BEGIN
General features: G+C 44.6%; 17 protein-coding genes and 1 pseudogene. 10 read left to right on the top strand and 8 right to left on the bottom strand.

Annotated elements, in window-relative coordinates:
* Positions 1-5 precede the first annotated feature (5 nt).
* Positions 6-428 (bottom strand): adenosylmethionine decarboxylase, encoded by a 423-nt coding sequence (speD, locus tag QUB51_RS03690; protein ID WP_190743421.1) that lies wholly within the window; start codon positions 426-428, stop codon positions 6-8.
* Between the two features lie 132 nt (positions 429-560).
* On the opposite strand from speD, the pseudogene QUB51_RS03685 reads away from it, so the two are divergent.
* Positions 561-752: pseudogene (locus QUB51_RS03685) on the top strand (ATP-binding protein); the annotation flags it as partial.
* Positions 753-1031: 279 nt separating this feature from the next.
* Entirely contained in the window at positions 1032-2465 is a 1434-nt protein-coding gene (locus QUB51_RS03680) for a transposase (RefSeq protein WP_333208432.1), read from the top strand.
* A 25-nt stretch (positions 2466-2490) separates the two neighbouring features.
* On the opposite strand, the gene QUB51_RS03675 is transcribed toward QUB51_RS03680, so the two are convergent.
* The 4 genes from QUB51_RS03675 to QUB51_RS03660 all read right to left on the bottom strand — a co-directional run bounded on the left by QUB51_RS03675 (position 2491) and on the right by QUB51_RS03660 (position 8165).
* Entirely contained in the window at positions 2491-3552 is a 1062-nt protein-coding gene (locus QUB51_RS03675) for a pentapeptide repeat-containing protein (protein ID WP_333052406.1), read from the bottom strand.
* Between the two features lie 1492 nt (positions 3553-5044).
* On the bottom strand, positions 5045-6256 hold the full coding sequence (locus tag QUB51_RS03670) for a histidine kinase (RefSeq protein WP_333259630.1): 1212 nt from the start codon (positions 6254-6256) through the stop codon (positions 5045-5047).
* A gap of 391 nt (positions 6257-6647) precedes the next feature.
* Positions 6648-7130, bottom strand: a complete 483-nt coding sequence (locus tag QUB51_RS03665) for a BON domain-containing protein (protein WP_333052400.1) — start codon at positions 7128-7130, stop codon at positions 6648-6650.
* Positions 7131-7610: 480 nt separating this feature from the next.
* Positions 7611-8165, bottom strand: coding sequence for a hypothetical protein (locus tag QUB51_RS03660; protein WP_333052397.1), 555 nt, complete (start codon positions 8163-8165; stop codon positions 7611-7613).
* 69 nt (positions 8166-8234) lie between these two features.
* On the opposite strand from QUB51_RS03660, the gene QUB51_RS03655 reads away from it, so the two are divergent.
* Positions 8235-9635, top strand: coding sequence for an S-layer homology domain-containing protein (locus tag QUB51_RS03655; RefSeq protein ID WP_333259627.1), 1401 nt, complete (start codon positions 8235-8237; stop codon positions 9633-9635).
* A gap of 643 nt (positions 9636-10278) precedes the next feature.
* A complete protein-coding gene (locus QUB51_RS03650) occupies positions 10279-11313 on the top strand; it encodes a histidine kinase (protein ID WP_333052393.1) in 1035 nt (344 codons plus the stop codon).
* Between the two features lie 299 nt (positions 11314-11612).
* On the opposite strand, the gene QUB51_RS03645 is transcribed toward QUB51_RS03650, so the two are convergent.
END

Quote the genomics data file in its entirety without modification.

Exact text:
General features: G+C 44.6%; 17 protein-coding genes and 1 pseudogene. 10 read left to right on the top strand and 8 right to left on the bottom strand.

Annotated elements, in window-relative coordinates:
* Positions 1-5 precede the first annotated feature (5 nt).
* Positions 6-428 (bottom strand): adenosylmethionine decarboxylase, encoded by a 423-nt coding sequence (speD, locus tag QUB51_RS03690; protein ID WP_190743421.1) that lies wholly within the window; start codon positions 426-428, stop codon positions 6-8.
* Between the two features lie 132 nt (positions 429-560).
* On the opposite strand from speD, the pseudogene QUB51_RS03685 reads away from it, so the two are divergent.
* Positions 561-752: pseudogene (locus QUB51_RS03685) on the top strand (ATP-binding protein); the annotation flags it as partial.
* Positions 753-1031: 279 nt separating this feature from the next.
* Entirely contained in the window at positions 1032-2465 is a 1434-nt protein-coding gene (locus QUB51_RS03680) for a transposase (RefSeq protein WP_333208432.1), read from the top strand.
* A 25-nt stretch (positions 2466-2490) separates the two neighbouring features.
* On the opposite strand, the gene QUB51_RS03675 is transcribed toward QUB51_RS03680, so the two are convergent.
* The 4 genes from QUB51_RS03675 to QUB51_RS03660 all read right to left on the bottom strand — a co-directional run bounded on the left by QUB51_RS03675 (position 2491) and on the right by QUB51_RS03660 (position 8165).
* Entirely contained in the window at positions 2491-3552 is a 1062-nt protein-coding gene (locus QUB51_RS03675) for a pentapeptide repeat-containing protein (protein ID WP_333052406.1), read from the bottom strand.
* Between the two features lie 1492 nt (positions 3553-5044).
* On the bottom strand, positions 5045-6256 hold the full coding sequence (locus tag QUB51_RS03670) for a histidine kinase (RefSeq protein WP_333259630.1): 1212 nt from the start codon (positions 6254-6256) through the stop codon (positions 5045-5047).
* A gap of 391 nt (positions 6257-6647) precedes the next feature.
* Positions 6648-7130, bottom strand: a complete 483-nt coding sequence (locus tag QUB51_RS03665) for a BON domain-containing protein (protein WP_333052400.1) — start codon at positions 7128-7130, stop codon at positions 6648-6650.
* Positions 7131-7610: 480 nt separating this feature from the next.
* Positions 7611-8165, bottom strand: coding sequence for a hypothetical protein (locus tag QUB51_RS03660; protein WP_333052397.1), 555 nt, complete (start codon positions 8163-8165; stop codon positions 7611-7613).
* 69 nt (positions 8166-8234) lie between these two features.
* On the opposite strand from QUB51_RS03660, the gene QUB51_RS03655 reads away from it, so the two are divergent.
* Positions 8235-9635, top strand: coding sequence for an S-layer homology domain-containing protein (locus tag QUB51_RS03655; RefSeq protein ID WP_333259627.1), 1401 nt, complete (start codon positions 8235-8237; stop codon positions 9633-9635).
* A gap of 643 nt (positions 9636-10278) precedes the next feature.
* A complete protein-coding gene (locus QUB51_RS03650) occupies positions 10279-11313 on the top strand; it encodes a histidine kinase (protein ID WP_333052393.1) in 1035 nt (344 codons plus the stop codon).
* Between the two features lie 299 nt (positions 11314-11612).
* On the opposite strand, the gene QUB51_RS03645 is transcribed toward QUB51_RS03650, so the two are convergent.